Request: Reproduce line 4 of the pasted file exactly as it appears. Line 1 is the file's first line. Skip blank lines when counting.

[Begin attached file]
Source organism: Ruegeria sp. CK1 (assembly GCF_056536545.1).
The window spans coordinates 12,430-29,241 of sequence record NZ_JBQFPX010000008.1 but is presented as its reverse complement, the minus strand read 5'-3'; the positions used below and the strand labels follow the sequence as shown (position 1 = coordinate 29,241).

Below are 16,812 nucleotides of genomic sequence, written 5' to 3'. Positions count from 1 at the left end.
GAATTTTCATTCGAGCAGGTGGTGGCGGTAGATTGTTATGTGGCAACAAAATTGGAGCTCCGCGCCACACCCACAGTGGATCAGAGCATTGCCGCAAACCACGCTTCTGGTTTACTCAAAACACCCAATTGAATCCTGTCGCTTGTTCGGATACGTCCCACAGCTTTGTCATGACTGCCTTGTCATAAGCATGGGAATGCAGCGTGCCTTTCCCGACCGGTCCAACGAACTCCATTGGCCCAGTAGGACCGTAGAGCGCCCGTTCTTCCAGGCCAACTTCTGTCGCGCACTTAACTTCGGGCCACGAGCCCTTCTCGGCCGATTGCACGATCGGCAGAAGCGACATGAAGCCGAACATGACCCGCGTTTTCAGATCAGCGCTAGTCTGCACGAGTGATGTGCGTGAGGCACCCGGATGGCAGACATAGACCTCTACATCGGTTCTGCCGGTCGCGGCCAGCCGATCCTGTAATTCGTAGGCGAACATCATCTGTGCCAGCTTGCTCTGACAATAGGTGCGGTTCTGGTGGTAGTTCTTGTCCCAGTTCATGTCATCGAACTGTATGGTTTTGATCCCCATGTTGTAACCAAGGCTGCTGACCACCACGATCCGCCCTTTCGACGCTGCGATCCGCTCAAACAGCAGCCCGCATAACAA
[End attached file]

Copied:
GAATTTTCATTCGAGCAGGTGGTGGCGGTAGATTGTTATGTGGCAACAAAATTGGAGCTCCGCGCCACACCCACAGTGGATCAGAGCATTGCCGCAAACCACGCTTCTGGTTTACTCAAAACACCCAATTGAATCCTGTCGCTTGTTCGGATACGTCCCACAGCTTTGTCATGACTGCCTTGTCATAAGCATGGGAATGCAGCGTGCCTTTCCCGACCGGTCCAACGAACTCCATTGGCCCAGTAGGACCGTAGAGCGCCCGTTCTTCCAGGCCAACTTCTGTCGCGCACTTAACTTCGGGCCACGAGCCCTTCTCGGCCGATTGCACGATCGGCAGAAGCGACATGAAGCCGAACATGACCCGCGTTTTCAGATCAGCGCTAGTCTGCACGAGTGATGTGCGTGAGGCACCCGGATGGCAGACATAGACCTCTACATCGGTTCTGCCGGTCGCGGCCAGCCGATCCTGTAATTCGTAGGCGAACATCATCTGTGCCAGCTTGCTCTGACAATAGGTGCGGTTCTGGTGGTAGTTCTTGTCCCAGTTCATGTCATCGAACTGTATGGTTTTGATCCCCATGTTGTAACCAAGGCTGCTGACCACCACGATCCGCCCTTTCGACGCTGCGATCCGCTCAAACAGCAGCCCGCATAACAA